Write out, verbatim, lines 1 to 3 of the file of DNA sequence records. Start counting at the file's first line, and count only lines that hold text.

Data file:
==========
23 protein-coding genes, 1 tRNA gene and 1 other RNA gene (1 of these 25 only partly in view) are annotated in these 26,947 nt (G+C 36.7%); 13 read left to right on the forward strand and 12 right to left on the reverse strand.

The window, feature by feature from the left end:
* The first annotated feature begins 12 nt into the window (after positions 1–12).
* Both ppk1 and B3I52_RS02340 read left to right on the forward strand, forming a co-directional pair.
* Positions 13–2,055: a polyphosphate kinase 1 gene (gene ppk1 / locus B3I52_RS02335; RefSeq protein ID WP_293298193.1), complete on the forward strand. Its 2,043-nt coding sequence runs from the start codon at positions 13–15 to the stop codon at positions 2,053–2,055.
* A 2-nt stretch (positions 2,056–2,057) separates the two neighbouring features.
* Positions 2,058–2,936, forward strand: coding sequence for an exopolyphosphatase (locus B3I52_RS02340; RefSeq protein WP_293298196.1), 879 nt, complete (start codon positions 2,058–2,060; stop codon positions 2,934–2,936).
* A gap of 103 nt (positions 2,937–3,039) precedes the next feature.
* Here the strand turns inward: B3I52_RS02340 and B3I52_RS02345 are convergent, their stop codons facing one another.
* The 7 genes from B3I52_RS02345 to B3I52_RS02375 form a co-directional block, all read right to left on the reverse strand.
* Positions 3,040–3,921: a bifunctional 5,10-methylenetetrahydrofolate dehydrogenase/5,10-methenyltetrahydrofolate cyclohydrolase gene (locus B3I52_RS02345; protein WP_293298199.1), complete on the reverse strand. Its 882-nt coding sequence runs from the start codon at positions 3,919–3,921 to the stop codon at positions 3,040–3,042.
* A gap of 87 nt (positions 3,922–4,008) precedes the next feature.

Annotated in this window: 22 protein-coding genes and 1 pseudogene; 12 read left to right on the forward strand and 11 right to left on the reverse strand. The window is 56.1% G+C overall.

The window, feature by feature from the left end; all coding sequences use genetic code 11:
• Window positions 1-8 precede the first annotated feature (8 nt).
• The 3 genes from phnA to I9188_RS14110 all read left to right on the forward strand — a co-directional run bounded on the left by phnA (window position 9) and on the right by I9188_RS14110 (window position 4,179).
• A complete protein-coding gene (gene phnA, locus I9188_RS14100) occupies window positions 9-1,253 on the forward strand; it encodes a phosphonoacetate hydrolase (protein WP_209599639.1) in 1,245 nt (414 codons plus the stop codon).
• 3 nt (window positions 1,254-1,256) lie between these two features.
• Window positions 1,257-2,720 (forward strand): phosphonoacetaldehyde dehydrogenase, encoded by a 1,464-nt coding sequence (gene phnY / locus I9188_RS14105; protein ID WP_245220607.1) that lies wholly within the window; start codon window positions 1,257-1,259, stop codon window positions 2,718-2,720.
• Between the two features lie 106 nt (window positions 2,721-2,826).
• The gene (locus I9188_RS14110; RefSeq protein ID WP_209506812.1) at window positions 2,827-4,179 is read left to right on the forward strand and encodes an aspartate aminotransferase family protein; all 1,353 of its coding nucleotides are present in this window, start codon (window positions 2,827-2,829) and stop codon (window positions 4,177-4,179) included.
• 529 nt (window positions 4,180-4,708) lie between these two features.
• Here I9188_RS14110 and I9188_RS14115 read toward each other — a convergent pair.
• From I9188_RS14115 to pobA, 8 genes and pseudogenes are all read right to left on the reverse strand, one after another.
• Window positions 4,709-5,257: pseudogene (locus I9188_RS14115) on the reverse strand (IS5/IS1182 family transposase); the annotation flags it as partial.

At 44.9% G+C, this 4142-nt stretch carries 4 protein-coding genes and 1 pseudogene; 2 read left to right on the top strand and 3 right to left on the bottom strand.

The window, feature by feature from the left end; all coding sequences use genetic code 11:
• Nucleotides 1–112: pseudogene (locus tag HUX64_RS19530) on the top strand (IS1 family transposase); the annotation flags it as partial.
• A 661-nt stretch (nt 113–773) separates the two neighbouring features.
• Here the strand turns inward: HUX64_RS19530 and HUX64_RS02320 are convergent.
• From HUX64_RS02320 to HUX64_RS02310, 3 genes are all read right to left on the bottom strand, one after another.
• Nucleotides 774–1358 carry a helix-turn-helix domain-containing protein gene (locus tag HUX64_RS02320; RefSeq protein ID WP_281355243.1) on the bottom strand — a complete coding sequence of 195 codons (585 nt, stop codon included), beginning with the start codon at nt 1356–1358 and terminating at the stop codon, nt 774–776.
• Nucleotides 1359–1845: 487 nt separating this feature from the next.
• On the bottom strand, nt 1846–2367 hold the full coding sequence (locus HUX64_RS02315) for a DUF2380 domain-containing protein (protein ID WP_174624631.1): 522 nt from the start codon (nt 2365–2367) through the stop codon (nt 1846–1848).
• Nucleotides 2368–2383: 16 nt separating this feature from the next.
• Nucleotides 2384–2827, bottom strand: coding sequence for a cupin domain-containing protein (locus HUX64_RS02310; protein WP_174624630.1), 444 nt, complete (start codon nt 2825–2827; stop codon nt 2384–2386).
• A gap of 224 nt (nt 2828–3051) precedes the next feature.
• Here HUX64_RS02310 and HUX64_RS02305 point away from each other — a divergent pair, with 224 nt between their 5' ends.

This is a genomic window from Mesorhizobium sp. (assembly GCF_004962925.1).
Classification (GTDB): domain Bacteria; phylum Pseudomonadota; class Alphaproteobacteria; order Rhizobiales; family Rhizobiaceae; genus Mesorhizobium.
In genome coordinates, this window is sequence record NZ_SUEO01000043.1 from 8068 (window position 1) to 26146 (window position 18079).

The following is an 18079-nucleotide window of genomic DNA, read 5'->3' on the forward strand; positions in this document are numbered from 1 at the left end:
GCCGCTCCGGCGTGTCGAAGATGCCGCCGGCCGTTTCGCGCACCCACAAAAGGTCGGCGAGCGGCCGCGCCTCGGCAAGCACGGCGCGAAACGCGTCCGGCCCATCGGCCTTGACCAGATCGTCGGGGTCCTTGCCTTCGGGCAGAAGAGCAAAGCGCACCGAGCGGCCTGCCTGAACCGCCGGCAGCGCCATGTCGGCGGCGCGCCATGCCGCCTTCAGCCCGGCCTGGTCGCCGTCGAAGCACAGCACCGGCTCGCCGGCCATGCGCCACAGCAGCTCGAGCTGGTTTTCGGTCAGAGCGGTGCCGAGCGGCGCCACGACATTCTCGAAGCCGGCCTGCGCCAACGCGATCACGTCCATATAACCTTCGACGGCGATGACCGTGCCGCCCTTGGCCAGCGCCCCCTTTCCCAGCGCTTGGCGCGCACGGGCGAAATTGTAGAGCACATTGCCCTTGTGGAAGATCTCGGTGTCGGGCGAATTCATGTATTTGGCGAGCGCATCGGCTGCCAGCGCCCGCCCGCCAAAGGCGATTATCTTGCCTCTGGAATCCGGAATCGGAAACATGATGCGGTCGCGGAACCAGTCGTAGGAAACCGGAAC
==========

23 protein-coding genes, 1 tRNA gene and 1 other RNA gene (1 of these 25 only partly in view) are annotated in these 26,947 nt (G+C 36.7%); 13 read left to right on the forward strand and 12 right to left on the reverse strand.

The window, feature by feature from the left end:
* The first annotated feature begins 12 nt into the window (after positions 1–12).